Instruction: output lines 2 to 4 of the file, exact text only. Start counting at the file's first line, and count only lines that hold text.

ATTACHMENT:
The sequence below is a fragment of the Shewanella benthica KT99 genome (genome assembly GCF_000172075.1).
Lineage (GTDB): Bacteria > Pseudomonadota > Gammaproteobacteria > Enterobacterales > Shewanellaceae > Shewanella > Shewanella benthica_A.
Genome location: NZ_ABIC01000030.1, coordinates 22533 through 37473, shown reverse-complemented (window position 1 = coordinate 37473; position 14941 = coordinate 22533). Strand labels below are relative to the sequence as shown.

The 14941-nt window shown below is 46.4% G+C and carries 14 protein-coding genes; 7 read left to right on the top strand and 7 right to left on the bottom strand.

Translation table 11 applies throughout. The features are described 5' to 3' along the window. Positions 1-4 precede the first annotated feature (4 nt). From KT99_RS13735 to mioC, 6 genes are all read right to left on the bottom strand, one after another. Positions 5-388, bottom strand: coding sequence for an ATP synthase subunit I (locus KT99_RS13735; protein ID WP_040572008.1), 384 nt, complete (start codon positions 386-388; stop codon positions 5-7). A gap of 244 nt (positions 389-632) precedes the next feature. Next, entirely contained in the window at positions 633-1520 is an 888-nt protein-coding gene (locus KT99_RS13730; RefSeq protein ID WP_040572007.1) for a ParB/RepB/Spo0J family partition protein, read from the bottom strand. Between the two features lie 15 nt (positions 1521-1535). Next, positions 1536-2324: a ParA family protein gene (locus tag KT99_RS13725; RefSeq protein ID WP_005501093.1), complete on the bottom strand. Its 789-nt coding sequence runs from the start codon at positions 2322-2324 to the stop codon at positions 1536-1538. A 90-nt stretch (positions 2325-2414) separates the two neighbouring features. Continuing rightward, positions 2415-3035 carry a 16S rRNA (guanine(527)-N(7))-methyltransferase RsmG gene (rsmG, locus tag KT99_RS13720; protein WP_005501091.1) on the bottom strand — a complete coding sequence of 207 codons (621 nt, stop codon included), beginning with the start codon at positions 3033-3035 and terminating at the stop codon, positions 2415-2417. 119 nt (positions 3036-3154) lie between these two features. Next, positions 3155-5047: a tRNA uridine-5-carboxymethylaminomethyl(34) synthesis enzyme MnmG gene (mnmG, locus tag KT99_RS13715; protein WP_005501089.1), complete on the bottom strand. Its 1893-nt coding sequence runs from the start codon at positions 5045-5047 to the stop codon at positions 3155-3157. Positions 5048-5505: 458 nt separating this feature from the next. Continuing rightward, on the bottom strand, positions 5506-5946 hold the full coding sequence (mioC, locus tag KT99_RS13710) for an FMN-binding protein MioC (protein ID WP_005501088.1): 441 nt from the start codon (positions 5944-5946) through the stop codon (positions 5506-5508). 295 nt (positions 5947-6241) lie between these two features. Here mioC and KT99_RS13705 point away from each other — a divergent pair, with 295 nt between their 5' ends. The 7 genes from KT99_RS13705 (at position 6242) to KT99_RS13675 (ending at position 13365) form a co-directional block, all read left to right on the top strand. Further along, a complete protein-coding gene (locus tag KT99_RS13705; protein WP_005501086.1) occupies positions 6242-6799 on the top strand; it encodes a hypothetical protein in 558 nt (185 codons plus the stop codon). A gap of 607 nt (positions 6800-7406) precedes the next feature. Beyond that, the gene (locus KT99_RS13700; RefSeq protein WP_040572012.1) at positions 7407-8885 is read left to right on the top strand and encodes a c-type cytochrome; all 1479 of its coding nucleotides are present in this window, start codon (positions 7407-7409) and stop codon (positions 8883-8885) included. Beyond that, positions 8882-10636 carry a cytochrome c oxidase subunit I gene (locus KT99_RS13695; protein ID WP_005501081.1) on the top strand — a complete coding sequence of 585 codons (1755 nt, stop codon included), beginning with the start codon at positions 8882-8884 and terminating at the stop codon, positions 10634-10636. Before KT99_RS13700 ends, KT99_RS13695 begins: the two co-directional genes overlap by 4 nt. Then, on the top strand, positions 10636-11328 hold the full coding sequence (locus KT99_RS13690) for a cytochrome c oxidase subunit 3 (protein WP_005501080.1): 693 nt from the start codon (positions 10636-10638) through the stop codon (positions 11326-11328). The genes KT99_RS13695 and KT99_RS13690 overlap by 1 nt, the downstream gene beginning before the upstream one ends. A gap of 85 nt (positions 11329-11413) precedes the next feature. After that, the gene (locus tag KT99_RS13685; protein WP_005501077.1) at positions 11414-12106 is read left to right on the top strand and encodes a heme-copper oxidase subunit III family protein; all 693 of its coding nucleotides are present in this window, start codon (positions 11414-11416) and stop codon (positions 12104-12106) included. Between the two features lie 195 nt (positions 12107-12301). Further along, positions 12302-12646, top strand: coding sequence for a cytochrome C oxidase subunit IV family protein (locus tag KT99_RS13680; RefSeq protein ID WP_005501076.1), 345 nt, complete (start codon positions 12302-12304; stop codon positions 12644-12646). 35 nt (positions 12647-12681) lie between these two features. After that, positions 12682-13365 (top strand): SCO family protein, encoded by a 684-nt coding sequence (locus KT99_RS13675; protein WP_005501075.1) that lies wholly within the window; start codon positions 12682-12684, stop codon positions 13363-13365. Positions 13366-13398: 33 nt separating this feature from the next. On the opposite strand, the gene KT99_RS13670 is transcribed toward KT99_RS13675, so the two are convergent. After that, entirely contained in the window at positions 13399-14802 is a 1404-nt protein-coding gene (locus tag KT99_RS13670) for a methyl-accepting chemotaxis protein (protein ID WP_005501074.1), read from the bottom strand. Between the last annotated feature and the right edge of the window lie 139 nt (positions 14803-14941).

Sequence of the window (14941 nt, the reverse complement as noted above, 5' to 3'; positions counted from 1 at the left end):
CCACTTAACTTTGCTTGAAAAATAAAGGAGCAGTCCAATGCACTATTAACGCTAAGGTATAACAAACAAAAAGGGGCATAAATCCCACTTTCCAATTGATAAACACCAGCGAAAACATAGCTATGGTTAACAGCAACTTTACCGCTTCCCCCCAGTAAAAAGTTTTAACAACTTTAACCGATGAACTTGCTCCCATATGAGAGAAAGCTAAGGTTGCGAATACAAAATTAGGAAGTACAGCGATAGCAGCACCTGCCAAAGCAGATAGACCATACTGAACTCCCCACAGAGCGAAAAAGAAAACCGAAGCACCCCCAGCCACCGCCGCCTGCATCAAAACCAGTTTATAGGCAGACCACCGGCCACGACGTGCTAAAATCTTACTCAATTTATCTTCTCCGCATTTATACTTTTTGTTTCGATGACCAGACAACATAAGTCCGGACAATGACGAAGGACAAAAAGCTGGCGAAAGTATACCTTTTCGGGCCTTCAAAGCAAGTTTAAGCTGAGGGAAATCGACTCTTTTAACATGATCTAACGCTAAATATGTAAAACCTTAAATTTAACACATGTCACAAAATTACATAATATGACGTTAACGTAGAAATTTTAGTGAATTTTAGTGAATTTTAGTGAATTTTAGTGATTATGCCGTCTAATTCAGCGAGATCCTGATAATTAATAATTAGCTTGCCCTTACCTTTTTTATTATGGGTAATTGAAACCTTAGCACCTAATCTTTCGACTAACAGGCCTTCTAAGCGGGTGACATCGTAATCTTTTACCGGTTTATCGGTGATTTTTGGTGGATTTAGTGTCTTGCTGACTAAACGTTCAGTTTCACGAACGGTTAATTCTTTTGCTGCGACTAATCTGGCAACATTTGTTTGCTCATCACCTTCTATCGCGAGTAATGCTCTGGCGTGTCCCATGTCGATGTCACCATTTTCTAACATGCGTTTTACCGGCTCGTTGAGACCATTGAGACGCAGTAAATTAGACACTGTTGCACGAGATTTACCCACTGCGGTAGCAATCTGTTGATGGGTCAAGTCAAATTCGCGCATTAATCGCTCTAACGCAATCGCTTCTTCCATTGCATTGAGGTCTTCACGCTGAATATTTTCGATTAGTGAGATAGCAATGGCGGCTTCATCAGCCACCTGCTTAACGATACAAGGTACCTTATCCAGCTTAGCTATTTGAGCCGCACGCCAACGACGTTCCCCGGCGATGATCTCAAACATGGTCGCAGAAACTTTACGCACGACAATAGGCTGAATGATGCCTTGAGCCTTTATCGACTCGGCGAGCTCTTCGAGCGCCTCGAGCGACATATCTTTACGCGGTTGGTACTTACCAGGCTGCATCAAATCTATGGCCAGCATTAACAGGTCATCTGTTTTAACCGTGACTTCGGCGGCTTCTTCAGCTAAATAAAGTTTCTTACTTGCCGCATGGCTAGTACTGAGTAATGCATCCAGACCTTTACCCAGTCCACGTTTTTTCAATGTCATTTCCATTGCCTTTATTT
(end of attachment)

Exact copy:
Lineage (GTDB): Bacteria > Pseudomonadota > Gammaproteobacteria > Enterobacterales > Shewanellaceae > Shewanella > Shewanella benthica_A.
Genome location: NZ_ABIC01000030.1, coordinates 22533 through 37473, shown reverse-complemented (window position 1 = coordinate 37473; position 14941 = coordinate 22533). Strand labels below are relative to the sequence as shown.

The 14941-nt window shown below is 46.4% G+C and carries 14 protein-coding genes; 7 read left to right on the top strand and 7 right to left on the bottom strand.